As long time readers might remember, I've always had mixed feelings about Reform style songleader recordings. Part of it, I'm realizing, is that since I'd never been to a service that included them it was hard to understand their natural home. Part of it, though, is that I've often found them to be underwhelming rehashes of 1970's folk-pop with shallow feel good lyrics. Gostein's album, though, manages to avoid those traps. While some nod back to the 1970's, others pick up much more current musical influences and rhythms. There's drive and passion, but it never overwhelms. It creates a sound that is timeless, not dated.
Good stuff. Really.
And an album that I'll hand off to my choir director next Friday.

* Update: Sigh. Another fact-checking goof. Abby just emailed me to let me know that while she loves the piano playing too, she can't take credit for it. Scott Leader, Jewish musician and proprietor of Southwest Studios, played piano on most of the album (including the two tracks above). Martha Mortensen Dudgeon took over the keys for the last two tracks. Dudgeon is an Austin pianist and artistic director of the Austin Chamber Ensemble. Thanks for the update Abby

For more info on Abby Gostein's "Each Blessings" check out her webpage and CD Baby. For her sheet music see OySongs and Transcontinental Music Publications.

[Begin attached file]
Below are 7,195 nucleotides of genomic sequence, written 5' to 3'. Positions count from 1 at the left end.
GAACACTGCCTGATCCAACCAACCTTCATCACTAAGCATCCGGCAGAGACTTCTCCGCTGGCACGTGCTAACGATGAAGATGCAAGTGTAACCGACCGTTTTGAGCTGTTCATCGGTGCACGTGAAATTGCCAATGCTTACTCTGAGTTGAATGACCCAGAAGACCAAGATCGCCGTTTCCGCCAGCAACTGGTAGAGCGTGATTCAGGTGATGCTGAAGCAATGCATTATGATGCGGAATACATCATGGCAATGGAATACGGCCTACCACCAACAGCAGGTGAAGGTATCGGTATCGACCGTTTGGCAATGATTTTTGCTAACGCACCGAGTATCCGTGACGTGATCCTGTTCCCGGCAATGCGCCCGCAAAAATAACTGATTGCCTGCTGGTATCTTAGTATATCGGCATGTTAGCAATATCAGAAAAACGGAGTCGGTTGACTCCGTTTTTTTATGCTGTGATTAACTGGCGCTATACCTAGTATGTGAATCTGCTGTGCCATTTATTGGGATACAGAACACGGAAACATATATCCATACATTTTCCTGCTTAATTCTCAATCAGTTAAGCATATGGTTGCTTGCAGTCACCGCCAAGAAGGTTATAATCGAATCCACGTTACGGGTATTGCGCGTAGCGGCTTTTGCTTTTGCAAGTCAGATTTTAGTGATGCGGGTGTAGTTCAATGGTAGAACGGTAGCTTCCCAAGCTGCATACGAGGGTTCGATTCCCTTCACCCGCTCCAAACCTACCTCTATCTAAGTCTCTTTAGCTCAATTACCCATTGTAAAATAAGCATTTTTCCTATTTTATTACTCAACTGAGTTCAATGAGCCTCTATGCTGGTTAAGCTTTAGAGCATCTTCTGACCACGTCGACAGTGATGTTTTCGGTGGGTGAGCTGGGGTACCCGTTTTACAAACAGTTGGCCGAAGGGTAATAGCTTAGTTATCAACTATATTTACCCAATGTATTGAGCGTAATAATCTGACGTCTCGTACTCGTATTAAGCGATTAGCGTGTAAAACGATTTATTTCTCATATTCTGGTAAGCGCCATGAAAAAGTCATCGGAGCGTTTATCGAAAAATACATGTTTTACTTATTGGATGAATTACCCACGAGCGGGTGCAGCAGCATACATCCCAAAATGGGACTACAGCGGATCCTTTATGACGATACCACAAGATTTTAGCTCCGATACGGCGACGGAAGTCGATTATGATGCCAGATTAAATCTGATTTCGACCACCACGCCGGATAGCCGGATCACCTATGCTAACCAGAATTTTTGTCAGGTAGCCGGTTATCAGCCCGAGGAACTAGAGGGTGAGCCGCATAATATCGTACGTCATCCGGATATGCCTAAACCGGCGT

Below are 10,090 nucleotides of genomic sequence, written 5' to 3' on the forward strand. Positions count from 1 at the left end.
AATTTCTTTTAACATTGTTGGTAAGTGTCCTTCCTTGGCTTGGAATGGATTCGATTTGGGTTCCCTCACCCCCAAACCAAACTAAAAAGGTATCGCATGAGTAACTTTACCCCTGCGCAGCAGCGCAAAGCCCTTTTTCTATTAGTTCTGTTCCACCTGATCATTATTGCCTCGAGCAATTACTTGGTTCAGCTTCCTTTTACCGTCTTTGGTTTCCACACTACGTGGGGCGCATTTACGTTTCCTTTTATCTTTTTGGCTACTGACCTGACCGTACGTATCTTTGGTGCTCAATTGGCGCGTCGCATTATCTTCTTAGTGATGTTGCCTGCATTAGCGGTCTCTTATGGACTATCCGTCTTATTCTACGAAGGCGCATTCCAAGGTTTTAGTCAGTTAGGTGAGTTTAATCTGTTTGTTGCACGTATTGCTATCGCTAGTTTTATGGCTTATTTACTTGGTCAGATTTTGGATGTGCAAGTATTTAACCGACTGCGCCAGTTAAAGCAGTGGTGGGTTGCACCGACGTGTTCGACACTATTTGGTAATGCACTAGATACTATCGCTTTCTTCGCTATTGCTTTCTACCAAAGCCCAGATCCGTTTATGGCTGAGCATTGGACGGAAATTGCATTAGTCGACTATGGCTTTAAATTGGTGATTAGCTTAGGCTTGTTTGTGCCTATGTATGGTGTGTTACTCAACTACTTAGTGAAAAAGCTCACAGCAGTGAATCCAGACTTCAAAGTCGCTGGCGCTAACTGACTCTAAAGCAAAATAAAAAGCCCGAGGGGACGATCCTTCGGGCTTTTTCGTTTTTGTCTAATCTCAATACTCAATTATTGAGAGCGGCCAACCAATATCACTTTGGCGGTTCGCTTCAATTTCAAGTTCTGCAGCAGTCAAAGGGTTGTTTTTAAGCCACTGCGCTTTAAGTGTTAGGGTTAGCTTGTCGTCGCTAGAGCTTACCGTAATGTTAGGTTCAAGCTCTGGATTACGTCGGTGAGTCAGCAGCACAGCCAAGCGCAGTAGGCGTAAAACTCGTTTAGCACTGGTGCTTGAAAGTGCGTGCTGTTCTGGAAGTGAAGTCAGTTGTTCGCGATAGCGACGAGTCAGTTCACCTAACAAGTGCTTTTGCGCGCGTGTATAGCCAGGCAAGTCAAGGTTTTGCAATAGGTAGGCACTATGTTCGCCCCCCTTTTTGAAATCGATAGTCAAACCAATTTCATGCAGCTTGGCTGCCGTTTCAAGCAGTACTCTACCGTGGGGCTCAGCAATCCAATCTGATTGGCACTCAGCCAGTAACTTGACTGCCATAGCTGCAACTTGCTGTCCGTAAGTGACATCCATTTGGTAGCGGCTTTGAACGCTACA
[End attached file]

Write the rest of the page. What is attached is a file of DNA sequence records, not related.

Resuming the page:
Reviews/Reviewers Wanted

The contemporary Jewish folk/rock/pop liturgical music scene (or whatever we're going to call the Debbie Friedman to Dan Nichols to Todd Herzog and beyond genre) is blossoming with ever new recordings. We need to help ourselves get the word out, and posting reviews on this blog could be one way to do that.  If you'd like to review something (new or old) please get in touch with me ( It would be best to have reviews from reviewers of of several types:

  • those who are NOT primarily songwriters/performers/songleaders
  • those who are songleaders or music educators
  • those who are songwriters/performers/producers/publishers

There are so many new recordings out there just crying to be reviewed. Here are some suggestions:

  • Abby Gostein: Each Blessing
  • Dan Nichols & e18hteen: To the Mountains
  • Josh Nelson Project: Lift:
  • Debbie Friedman: As You Go On Your Way-Shacharit-the Morning Prayers
  • Todd Herzog: Everyday Blessings

and so much more. (Please don't be offended if I left your latest and greatest off this short list of suggestions. If you want your new project reviewed, send me a copy!)

Also, it would be nice to have all parts of the genre covered, including children's music, teen music, music for worship, adult listening, etc.

Let's all work together to help our community thrive.